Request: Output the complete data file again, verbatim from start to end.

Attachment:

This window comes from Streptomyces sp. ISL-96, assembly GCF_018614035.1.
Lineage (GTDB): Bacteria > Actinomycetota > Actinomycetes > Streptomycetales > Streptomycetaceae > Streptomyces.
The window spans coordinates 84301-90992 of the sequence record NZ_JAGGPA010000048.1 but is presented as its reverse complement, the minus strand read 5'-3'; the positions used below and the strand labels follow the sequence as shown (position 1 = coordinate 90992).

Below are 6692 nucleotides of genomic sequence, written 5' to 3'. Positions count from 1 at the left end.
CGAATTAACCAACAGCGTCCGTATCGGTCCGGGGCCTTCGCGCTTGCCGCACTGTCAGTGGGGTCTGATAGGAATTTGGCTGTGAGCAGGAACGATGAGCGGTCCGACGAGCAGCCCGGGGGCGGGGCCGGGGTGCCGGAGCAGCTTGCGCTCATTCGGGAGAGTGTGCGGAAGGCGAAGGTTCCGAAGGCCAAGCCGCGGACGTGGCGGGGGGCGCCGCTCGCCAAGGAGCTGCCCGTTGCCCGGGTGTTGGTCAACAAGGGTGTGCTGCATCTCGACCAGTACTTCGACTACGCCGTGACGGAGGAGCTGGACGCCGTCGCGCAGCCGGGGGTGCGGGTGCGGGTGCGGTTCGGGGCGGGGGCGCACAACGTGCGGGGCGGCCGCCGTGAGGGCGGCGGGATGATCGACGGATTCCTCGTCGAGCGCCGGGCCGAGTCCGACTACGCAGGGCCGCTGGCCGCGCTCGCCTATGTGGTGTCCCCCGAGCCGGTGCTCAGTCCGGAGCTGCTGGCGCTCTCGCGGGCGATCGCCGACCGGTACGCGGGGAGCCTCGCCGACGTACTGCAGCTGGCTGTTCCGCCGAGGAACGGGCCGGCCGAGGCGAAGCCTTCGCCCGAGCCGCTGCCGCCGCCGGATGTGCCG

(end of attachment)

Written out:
This window comes from Streptomyces sp. ISL-96, assembly GCF_018614035.1.
Lineage (GTDB): Bacteria > Actinomycetota > Actinomycetes > Streptomycetales > Streptomycetaceae > Streptomyces.
The window spans coordinates 84301-90992 of the sequence record NZ_JAGGPA010000048.1 but is presented as its reverse complement, the minus strand read 5'-3'; the positions used below and the strand labels follow the sequence as shown (position 1 = coordinate 90992).

Below are 6692 nucleotides of genomic sequence, written 5' to 3'. Positions count from 1 at the left end.
CGAATTAACCAACAGCGTCCGTATCGGTCCGGGGCCTTCGCGCTTGCCGCACTGTCAGTGGGGTCTGATAGGAATTTGGCTGTGAGCAGGAACGATGAGCGGTCCGACGAGCAGCCCGGGGGCGGGGCCGGGGTGCCGGAGCAGCTTGCGCTCATTCGGGAGAGTGTGCGGAAGGCGAAGGTTCCGAAGGCCAAGCCGCGGACGTGGCGGGGGGCGCCGCTCGCCAAGGAGCTGCCCGTTGCCCGGGTGTTGGTCAACAAGGGTGTGCTGCATCTCGACCAGTACTTCGACTACGCCGTGACGGAGGAGCTGGACGCCGTCGCGCAGCCGGGGGTGCGGGTGCGGGTGCGGTTCGGGGCGGGGGCGCACAACGTGCGGGGCGGCCGCCGTGAGGGCGGCGGGATGATCGACGGATTCCTCGTCGAGCGCCGGGCCGAGTCCGACTACGCAGGGCCGCTGGCCGCGCTCGCCTATGTGGTGTCCCCCGAGCCGGTGCTCAGTCCGGAGCTGCTGGCGCTCTCGCGGGCGATCGCCGACCGGTACGCGGGGAGCCTCGCCGACGTACTGCAGCTGGCTGTTCCGCCGAGGAACGGGCCGGCCGAGGCGAAGCCTTCGCCCGAGCCGCTGCCGCCGCCGGATGTGCCG